We are, let us say, in a time of drastic swings, from one side of the pendulum to the other. Perhaps we can see it better as a wildly fluctuating needle on a gauge. Or, as an out-of-control teeter-totter (roller coaster?).
The greatest foci — and controversies — are in Rome and Washington.
We’ll not make any judgments here.
But how similar it seems: controversies continue to surround the Holy Father as well as the U.S. president, who at times seem diametrically opposed to each other, though (can’t we all get along?) both know the Lord’s Prayer.
We’ll deal with this initially from a mystical perspective — although that may not shed as much light on matters as one might fancy.
First the Pope: At Fatima, after the main apparitions, the seer Jacinta Marto, who died soon after (at age ten), was shown a vision of the Holy Father praying alone in a room while people outside “shouted ugly things and threw rocks through the window.” Another time she saw a Pope who had gathered a huge number of people together to pray to the Immaculate Heart of Mary. Again, it seemed like some kind of crisis moment. Perhaps it pertained to the Pope at the time (Benedict XV).
But if it was a future Pontiff, our current Holy Father might also seem to fit the bill, taking “rocks,” as it were, over that papal exhortation on the civilly-remarried and Communion (Amoris Laetitia), immigration, and other matters (and occasionally hurling stones of his own).
When it comes to the Church, there was also the prediction from the revelations in Akita, Japan, whereby a deaf nun “heard” the Virgin prophesy a time when “the work of the devil will infiltrate even into the Church in such a way that one will see cardinals opposing cardinals, bishops against bishops.”
Has that time begun to arrive?
Bishops are currently opposing other bishops, and cardinals other cardinals, over everything from the aforesaid Vatican document and homosexuality to the apparitions of Medjugorje. Divisiveness? Guam, anyone? Jump to where politics and religion intersect. Reports a news blog: “In a twenty-minute address to the U.S. regional meeting of the World Meeting of Popular Movements, Bishop Robert McElroy [of San Diego] said that ‘President Trump was the candidate of disruption. He was the disrupter. Well, now we must all become disrupters.’ Acknowledging that the United States is living ‘a pivotal moment as a people and a nation’ in which ‘bitter divisions cleave our country and pollute our actual dialogue,’ the bishop urged his hearers to resist the temptation to unite under the president and rather to oppose him at every turn.”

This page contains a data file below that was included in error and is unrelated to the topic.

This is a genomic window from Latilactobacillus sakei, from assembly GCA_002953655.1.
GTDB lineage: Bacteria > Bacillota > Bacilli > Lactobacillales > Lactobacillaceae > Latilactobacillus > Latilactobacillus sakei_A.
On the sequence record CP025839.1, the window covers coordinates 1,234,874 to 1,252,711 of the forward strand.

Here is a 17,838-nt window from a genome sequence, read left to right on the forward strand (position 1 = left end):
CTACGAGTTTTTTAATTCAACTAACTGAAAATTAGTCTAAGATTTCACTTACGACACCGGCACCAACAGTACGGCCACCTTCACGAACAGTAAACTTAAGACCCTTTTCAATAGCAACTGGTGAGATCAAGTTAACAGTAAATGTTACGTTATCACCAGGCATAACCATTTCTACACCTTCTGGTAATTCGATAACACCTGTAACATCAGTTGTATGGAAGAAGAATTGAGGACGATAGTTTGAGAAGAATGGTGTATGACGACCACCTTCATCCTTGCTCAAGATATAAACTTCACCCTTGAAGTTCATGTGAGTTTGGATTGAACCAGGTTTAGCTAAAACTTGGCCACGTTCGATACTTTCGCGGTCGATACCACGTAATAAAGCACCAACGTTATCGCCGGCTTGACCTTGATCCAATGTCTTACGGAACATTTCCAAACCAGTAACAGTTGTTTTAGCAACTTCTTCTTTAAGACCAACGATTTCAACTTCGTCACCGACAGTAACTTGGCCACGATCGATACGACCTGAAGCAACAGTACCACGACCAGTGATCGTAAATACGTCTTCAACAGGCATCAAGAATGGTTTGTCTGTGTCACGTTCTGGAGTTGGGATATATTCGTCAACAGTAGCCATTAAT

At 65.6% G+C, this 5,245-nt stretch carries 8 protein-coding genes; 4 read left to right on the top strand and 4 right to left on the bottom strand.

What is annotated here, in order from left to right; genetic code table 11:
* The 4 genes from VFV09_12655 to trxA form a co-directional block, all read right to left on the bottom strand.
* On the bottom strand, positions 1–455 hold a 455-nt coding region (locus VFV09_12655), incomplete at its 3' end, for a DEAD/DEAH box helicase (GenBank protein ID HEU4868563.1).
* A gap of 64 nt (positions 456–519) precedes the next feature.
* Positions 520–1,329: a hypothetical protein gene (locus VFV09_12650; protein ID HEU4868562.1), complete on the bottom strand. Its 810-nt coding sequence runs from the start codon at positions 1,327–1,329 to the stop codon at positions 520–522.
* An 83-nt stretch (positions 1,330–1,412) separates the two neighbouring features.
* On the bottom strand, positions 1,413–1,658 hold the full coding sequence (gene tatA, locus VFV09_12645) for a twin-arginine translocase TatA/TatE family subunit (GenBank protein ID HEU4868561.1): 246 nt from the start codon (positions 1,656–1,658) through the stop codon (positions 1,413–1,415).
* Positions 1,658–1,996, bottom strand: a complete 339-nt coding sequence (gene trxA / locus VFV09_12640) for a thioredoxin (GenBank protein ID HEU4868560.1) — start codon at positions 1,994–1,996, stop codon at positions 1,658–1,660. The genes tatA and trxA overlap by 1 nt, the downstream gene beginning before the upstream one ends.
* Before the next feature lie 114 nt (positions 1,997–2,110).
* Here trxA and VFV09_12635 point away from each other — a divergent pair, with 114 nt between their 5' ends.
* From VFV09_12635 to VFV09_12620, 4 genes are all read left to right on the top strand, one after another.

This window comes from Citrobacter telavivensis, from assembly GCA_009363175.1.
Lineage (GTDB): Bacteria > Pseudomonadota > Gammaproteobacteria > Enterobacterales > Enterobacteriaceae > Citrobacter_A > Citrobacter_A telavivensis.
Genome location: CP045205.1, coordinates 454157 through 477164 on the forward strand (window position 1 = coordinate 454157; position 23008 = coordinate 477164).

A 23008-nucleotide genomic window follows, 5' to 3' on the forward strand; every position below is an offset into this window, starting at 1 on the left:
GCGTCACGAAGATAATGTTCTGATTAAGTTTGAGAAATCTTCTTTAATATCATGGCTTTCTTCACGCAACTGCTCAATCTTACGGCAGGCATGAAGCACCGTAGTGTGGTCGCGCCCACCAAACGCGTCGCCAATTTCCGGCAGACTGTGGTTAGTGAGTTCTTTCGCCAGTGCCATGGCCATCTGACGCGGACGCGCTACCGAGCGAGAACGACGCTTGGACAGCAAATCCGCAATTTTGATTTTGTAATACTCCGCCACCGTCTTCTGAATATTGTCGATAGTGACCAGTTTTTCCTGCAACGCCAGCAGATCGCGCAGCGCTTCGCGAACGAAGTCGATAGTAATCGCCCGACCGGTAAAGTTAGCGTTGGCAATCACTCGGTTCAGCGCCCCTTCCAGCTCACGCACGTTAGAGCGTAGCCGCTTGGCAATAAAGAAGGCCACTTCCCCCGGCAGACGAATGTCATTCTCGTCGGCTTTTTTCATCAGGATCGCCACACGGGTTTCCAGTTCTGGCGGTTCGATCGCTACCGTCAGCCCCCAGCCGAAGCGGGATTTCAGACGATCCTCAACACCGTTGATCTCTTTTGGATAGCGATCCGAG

Another California bishop, Bawai Soro, who came to the United States as a refugee from Iraq in 1973, wrote, to the contrary: “Mr. Trump has no one to apologize to for his immigration doctrine for the simple reason that coming to America is not a right but a privilege, a privilege that is earned by waiting in line for however long it may take to reach America.”
An active, fluid landscape, have we.
Will it turn molten?
In the U.S., good, faithful Catholics write us with remarkably different — drastically different — views of the Pope, as well as President Trump. We respect all views, as long as they are not filled with vitriol (which is currently in overabundance). Is the Pope really ready to unfurl an ecumenical liturgy (he visits an Anglican church today)? Is he trying (as Evangelicals shout) to form a one-world religion? Or is it simply his focus on mercy?